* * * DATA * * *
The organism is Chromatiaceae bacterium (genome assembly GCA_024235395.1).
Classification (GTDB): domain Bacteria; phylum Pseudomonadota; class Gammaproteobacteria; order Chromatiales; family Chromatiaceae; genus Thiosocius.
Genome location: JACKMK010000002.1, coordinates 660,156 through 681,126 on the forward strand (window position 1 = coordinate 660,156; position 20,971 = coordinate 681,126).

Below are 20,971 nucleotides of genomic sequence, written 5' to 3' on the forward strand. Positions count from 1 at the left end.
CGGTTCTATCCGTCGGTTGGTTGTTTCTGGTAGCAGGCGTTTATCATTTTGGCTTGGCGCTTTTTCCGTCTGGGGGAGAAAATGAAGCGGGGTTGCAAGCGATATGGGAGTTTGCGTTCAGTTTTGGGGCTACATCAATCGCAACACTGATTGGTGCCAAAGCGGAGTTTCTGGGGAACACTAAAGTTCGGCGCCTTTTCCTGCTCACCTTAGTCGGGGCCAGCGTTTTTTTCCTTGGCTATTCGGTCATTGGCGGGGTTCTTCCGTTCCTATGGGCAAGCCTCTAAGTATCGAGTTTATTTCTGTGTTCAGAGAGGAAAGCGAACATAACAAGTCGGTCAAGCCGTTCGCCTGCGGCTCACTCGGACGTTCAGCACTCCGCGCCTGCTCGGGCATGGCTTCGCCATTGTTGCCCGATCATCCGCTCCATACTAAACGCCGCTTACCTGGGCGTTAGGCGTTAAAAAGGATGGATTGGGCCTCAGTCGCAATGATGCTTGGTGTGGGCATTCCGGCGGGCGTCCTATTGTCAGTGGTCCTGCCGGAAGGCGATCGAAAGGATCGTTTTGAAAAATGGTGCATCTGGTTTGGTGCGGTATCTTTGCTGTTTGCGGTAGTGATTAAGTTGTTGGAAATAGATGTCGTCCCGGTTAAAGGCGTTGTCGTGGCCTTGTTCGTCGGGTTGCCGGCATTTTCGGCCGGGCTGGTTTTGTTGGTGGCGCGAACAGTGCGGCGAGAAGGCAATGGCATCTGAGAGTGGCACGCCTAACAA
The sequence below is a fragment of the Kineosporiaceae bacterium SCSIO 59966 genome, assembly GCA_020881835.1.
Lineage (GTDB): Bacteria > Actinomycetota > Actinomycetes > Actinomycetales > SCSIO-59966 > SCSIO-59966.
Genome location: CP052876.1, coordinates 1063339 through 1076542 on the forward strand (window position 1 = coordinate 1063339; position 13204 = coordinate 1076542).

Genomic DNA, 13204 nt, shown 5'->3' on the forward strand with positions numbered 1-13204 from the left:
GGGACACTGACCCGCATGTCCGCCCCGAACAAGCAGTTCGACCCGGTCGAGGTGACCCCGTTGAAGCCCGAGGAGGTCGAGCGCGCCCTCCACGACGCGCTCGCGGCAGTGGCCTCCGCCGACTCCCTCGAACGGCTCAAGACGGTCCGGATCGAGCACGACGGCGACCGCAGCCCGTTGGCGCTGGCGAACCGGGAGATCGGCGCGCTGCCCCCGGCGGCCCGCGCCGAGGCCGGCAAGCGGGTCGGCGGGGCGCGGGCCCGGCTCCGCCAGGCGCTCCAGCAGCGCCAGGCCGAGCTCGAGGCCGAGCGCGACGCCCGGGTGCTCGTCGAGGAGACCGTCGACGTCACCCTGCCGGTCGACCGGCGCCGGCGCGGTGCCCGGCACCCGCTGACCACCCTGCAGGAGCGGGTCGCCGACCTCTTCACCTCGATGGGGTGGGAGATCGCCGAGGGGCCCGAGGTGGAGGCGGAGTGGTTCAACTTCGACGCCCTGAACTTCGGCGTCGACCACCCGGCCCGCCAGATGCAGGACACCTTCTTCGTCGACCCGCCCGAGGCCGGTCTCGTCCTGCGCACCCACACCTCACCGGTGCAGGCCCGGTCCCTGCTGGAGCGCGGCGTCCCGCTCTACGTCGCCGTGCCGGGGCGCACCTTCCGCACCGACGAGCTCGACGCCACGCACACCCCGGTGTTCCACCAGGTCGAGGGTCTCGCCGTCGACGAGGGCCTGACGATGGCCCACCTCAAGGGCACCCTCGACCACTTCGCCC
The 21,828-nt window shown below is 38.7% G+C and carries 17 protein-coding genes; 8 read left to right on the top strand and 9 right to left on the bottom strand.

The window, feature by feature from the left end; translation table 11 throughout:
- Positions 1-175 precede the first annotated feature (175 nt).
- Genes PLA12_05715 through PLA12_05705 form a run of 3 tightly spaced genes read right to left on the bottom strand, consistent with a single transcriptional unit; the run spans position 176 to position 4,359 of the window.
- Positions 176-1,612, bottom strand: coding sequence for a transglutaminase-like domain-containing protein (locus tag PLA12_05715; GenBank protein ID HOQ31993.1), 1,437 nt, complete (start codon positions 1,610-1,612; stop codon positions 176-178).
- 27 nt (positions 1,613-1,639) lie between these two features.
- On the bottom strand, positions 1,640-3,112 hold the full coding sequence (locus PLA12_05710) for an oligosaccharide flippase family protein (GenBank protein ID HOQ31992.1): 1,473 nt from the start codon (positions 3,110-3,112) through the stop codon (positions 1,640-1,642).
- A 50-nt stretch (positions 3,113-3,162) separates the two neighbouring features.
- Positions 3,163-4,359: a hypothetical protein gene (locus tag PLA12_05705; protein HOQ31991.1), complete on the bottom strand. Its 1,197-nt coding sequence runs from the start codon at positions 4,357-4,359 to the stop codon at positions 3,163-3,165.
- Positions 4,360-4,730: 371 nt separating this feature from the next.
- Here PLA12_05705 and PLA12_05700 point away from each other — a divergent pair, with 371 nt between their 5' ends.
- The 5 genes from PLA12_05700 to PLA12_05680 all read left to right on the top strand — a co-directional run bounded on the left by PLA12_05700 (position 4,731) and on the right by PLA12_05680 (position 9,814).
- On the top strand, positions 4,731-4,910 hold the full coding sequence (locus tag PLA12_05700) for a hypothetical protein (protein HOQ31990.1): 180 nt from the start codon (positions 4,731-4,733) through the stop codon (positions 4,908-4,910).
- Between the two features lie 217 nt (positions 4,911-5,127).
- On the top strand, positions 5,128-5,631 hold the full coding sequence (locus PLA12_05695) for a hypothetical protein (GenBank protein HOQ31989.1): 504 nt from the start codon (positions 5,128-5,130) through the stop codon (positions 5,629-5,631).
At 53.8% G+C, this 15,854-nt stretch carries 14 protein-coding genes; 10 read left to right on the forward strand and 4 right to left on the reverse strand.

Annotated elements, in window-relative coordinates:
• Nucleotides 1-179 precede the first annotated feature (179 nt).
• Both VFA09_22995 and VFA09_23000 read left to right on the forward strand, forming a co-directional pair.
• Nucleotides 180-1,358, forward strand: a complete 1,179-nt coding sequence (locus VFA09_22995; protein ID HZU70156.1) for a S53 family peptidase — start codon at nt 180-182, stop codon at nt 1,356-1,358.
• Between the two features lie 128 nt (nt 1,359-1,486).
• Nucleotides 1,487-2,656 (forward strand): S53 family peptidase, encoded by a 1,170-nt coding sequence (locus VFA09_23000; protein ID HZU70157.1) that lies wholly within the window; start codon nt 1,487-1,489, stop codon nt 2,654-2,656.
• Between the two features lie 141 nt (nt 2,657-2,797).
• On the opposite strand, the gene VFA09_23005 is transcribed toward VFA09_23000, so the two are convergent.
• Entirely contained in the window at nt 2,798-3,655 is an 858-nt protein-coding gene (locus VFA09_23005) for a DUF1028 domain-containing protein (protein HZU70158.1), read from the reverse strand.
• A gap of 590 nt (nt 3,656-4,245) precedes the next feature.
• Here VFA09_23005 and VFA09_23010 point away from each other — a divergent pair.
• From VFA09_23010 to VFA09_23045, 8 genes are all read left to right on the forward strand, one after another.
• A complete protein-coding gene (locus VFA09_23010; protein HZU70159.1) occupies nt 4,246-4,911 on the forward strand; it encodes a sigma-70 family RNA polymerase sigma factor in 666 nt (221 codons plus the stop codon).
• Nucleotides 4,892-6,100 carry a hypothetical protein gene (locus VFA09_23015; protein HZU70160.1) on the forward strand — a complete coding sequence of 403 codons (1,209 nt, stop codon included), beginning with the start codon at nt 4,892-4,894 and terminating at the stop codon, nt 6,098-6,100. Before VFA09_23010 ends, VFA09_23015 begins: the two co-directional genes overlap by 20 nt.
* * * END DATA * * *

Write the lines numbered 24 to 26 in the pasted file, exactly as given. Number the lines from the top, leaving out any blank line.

- Between the two features lie 217 nt (positions 4,911-5,127).
- On the top strand, positions 5,128-5,631 hold the full coding sequence (locus PLA12_05695) for a hypothetical protein (GenBank protein HOQ31989.1): 504 nt from the start codon (positions 5,128-5,130) through the stop codon (positions 5,629-5,631).
At 53.8% G+C, this 15,854-nt stretch carries 14 protein-coding genes; 10 read left to right on the forward strand and 4 right to left on the reverse strand.